The following Monday, my supervisor at the school picked me up after an orientation and sped me through the crooked mountainous roads leading to the school. As we pulled into the parking lot, I saw several pairs of eyes staring at me with confusion and excitement. The kids, 24 in total, were waiting for my arrival at the hallway, and they walked toward me when I got out of the car. Perhaps they were told beforehand that I came to teach them English, so the younger ones were already trying to greet me with their broken but amusing English. Their reaction surprised me since I was told that several kids had learning disabilities, or came from complicated family situations. My friend warned me about the potential difficulties to deal with the kids, so I was actually relieved when they welcomed me with “hello” and “good afternoon.”

After a brief lunch break, I received my weekly schedule and was all pumped up about starting to work with the kids. Although I knew the learning curve would be steep, thinking about how the kids could benefit from my help in the long run inspired me to embrace my mission in the following ten months. While urban schools are fighting for the best teachers and education resources, rural kids are simply asking for the chance to learn and be educated. As a long-time human rights enthusiast, I knew this experience could benefit my life from multiple aspects. Most importantly, I get to accumulate hands-on experience by helping to better the education environment for these kids. While the effect certainly wouldn’t be visible overnight, I hoped to witness their gradual improvement over the 10-month period.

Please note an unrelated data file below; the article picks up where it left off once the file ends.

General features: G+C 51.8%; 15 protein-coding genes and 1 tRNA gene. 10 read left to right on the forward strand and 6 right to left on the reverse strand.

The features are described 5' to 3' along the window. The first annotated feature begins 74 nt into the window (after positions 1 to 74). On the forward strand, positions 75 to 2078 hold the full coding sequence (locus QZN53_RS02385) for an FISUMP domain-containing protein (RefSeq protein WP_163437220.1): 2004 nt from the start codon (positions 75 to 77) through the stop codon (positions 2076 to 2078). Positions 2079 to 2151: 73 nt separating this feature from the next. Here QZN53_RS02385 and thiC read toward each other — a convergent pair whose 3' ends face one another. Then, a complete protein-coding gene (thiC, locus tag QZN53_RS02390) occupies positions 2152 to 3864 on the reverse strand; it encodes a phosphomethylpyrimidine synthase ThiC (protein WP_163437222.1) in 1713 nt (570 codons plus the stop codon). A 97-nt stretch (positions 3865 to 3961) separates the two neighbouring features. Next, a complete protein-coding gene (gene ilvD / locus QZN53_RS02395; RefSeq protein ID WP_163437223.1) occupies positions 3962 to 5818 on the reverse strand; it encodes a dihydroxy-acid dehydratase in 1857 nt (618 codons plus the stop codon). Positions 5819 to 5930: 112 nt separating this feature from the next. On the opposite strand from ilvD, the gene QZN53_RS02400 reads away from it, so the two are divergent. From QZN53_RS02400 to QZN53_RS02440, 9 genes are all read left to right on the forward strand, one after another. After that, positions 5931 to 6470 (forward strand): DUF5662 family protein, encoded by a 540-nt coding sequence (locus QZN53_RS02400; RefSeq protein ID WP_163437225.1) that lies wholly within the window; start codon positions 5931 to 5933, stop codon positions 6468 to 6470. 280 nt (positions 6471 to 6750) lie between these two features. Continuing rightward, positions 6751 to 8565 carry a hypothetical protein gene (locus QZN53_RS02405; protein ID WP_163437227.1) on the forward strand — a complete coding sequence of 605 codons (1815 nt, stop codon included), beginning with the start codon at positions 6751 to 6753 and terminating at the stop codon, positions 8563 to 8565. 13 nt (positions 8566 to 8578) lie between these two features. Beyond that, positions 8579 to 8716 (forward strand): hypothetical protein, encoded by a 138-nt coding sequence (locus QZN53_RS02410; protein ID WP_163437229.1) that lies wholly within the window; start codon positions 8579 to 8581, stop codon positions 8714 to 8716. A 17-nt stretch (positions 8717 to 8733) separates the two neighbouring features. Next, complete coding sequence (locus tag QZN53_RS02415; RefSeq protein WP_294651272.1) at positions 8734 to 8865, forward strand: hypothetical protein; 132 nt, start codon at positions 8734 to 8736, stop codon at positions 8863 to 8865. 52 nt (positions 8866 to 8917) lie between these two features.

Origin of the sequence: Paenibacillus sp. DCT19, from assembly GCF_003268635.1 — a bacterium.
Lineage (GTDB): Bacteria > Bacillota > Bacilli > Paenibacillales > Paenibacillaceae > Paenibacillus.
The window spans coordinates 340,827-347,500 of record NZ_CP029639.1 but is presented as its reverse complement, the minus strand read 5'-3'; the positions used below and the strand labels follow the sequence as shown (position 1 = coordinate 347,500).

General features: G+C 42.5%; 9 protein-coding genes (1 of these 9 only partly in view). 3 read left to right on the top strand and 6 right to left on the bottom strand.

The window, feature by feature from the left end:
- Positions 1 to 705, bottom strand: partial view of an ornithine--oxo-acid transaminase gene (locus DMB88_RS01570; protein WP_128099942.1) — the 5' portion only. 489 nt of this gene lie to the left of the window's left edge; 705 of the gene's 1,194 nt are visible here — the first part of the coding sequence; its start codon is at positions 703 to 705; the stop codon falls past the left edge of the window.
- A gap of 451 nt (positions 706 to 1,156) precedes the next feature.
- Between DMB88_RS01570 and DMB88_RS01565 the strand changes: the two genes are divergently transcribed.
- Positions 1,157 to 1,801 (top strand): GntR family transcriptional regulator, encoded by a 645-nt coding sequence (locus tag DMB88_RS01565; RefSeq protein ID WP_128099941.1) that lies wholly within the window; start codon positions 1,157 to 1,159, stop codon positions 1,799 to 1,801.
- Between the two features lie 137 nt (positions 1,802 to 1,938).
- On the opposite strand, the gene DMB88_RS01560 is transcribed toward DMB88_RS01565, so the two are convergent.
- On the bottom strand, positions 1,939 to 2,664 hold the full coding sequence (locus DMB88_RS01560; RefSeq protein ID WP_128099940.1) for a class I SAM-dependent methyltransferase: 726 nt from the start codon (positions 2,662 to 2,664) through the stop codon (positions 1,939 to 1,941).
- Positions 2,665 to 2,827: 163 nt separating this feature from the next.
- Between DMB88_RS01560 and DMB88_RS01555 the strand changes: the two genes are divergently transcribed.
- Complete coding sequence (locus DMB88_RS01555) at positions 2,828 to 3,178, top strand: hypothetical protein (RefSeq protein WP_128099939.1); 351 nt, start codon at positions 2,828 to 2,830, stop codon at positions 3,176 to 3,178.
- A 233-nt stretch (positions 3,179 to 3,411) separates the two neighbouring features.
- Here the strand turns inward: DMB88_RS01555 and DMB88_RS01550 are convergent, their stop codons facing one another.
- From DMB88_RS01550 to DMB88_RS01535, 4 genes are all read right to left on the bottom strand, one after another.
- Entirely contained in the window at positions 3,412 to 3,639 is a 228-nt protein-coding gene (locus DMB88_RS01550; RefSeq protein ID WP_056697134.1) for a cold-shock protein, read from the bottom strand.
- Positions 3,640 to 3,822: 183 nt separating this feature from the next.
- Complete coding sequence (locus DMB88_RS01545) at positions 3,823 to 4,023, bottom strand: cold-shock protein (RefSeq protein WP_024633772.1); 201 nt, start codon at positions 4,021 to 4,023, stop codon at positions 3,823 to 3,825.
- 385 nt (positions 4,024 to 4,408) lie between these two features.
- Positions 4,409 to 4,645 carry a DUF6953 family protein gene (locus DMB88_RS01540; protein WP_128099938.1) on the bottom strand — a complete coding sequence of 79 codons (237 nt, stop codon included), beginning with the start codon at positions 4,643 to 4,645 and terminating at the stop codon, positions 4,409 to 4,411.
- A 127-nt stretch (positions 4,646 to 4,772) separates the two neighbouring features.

As I slowly got to know the kids, I realized it took more than just passion and motivation to make this work. Teaching kids with learning disabilities or complicated family backgrounds required extra amount of patience and techniques to succeed. I suddenly became a salmon, slowly searching for my way upstream and learning to deal with unexpected challenges that lies ahead.

To be continued…

(Feature photo of Kaohsiung, Wikicommons CC BY-SA 2.0)


William Yang

William is a freelance writer and photographer based in Taiwan, with a passion for human rights and storytelling. He holds a Master of Journalism degree from Temple University, and has extensive experiences interning at global NGOs such as Human Rights Watch and Mercy Corps.